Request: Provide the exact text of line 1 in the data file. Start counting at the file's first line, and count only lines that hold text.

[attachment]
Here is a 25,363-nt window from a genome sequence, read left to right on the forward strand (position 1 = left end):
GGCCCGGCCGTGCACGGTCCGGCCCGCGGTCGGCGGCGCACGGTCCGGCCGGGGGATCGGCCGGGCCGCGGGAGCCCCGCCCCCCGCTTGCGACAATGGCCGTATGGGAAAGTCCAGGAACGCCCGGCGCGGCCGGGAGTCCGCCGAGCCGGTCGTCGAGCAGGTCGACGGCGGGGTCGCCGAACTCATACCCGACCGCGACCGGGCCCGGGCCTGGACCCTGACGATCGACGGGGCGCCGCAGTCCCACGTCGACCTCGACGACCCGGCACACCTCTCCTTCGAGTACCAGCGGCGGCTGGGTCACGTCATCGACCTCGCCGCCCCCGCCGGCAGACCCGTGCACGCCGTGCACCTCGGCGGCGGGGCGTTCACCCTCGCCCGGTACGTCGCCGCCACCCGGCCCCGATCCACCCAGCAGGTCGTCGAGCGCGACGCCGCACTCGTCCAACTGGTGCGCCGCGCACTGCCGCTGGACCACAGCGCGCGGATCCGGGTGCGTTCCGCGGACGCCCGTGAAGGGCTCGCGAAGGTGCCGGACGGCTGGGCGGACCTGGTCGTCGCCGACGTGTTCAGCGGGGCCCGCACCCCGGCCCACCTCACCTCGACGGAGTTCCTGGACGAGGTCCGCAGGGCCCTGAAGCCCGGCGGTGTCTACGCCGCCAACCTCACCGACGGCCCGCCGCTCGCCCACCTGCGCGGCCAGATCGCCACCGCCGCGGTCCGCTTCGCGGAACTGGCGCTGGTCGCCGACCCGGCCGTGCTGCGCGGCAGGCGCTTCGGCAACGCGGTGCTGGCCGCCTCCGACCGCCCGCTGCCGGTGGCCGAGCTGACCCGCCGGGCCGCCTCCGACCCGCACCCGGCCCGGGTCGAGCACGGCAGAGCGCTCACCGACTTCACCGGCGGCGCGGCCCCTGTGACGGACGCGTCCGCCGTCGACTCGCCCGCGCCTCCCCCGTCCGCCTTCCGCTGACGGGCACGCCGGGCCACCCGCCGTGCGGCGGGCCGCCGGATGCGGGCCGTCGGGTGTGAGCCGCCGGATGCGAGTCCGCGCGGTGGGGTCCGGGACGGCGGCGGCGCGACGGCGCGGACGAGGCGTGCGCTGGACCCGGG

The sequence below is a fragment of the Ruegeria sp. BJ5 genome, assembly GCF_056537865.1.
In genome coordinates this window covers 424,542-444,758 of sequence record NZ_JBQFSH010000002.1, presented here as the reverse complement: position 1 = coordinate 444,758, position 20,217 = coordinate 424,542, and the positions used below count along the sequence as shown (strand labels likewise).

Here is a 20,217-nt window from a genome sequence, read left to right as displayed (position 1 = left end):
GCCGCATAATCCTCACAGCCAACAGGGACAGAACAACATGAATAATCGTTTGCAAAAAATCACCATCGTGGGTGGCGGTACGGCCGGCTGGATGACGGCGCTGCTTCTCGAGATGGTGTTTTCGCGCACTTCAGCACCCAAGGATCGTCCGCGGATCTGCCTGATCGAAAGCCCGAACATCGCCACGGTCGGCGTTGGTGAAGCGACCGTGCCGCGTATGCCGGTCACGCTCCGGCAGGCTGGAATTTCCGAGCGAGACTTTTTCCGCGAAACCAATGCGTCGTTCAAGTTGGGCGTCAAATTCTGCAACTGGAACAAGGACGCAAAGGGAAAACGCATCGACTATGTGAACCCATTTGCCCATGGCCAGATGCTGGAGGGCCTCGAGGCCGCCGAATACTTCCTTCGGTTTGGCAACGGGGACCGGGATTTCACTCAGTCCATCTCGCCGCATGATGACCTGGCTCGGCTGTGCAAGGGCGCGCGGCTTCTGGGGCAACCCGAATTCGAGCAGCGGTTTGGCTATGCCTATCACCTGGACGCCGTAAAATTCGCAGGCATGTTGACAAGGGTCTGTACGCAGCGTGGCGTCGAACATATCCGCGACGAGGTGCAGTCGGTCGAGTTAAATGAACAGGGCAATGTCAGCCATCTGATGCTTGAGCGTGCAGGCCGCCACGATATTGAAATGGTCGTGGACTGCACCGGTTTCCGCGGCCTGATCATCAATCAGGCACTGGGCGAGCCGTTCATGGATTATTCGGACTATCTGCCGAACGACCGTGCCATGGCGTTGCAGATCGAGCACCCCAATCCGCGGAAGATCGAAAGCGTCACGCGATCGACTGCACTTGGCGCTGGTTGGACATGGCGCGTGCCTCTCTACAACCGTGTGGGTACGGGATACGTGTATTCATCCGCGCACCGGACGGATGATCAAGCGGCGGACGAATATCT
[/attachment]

Here is a 25,363-nt window from a genome sequence, read left to right on the forward strand (position 1 = left end):